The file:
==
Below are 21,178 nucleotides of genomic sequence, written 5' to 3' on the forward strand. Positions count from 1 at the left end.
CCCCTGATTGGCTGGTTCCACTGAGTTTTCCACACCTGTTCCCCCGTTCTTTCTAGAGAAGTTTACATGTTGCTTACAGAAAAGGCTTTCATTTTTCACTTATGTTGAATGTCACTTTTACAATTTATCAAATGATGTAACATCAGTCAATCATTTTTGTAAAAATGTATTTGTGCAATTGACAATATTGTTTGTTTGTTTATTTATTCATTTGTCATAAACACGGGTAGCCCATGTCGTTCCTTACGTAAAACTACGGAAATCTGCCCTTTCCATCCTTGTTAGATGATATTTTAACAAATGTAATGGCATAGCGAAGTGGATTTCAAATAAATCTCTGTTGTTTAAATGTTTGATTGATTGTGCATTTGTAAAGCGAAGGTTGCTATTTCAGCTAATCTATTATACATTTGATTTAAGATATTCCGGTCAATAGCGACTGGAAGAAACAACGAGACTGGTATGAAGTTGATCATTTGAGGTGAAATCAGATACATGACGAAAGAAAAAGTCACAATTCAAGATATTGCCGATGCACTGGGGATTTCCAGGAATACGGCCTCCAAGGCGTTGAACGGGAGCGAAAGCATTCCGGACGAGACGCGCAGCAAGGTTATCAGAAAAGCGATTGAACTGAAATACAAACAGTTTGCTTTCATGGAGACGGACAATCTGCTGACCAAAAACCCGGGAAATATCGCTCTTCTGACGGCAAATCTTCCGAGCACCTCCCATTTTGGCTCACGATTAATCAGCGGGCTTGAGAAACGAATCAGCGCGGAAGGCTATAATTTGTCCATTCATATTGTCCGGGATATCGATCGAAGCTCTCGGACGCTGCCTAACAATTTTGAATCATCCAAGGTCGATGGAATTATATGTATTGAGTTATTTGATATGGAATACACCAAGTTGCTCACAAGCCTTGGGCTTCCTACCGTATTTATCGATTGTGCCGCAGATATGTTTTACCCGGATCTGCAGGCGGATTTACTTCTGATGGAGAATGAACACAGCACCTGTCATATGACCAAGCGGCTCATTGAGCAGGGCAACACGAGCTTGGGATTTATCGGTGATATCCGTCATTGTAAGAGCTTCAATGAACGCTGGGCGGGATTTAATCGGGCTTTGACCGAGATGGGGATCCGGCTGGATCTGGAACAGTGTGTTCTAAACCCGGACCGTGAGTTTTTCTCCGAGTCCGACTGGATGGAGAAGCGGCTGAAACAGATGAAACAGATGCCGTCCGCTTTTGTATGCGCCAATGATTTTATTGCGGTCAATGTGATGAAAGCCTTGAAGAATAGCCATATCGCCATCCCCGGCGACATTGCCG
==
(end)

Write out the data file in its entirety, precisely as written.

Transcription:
Below are 21,178 nucleotides of genomic sequence, written 5' to 3' on the forward strand. Positions count from 1 at the left end.
CCCCTGATTGGCTGGTTCCACTGAGTTTTCCACACCTGTTCCCCCGTTCTTTCTAGAGAAGTTTACATGTTGCTTACAGAAAAGGCTTTCATTTTTCACTTATGTTGAATGTCACTTTTACAATTTATCAAATGATGTAACATCAGTCAATCATTTTTGTAAAAATGTATTTGTGCAATTGACAATATTGTTTGTTTGTTTATTTATTCATTTGTCATAAACACGGGTAGCCCATGTCGTTCCTTACGTAAAACTACGGAAATCTGCCCTTTCCATCCTTGTTAGATGATATTTTAACAAATGTAATGGCATAGCGAAGTGGATTTCAAATAAATCTCTGTTGTTTAAATGTTTGATTGATTGTGCATTTGTAAAGCGAAGGTTGCTATTTCAGCTAATCTATTATACATTTGATTTAAGATATTCCGGTCAATAGCGACTGGAAGAAACAACGAGACTGGTATGAAGTTGATCATTTGAGGTGAAATCAGATACATGACGAAAGAAAAAGTCACAATTCAAGATATTGCCGATGCACTGGGGATTTCCAGGAATACGGCCTCCAAGGCGTTGAACGGGAGCGAAAGCATTCCGGACGAGACGCGCAGCAAGGTTATCAGAAAAGCGATTGAACTGAAATACAAACAGTTTGCTTTCATGGAGACGGACAATCTGCTGACCAAAAACCCGGGAAATATCGCTCTTCTGACGGCAAATCTTCCGAGCACCTCCCATTTTGGCTCACGATTAATCAGCGGGCTTGAGAAACGAATCAGCGCGGAAGGCTATAATTTGTCCATTCATATTGTCCGGGATATCGATCGAAGCTCTCGGACGCTGCCTAACAATTTTGAATCATCCAAGGTCGATGGAATTATATGTATTGAGTTATTTGATATGGAATACACCAAGTTGCTCACAAGCCTTGGGCTTCCTACCGTATTTATCGATTGTGCCGCAGATATGTTTTACCCGGATCTGCAGGCGGATTTACTTCTGATGGAGAATGAACACAGCACCTGTCATATGACCAAGCGGCTCATTGAGCAGGGCAACACGAGCTTGGGATTTATCGGTGATATCCGTCATTGTAAGAGCTTCAATGAACGCTGGGCGGGATTTAATCGGGCTTTGACCGAGATGGGGATCCGGCTGGATCTGGAACAGTGTGTTCTAAACCCGGACCGTGAGTTTTTCTCCGAGTCCGACTGGATGGAGAAGCGGCTGAAACAGATGAAACAGATGCCGTCCGCTTTTGTATGCGCCAATGATTTTATTGCGGTCAATGTGATGAAAGCCTTGAAGAATAGCCATATCGCCATCCCCGGCGACATTGCCG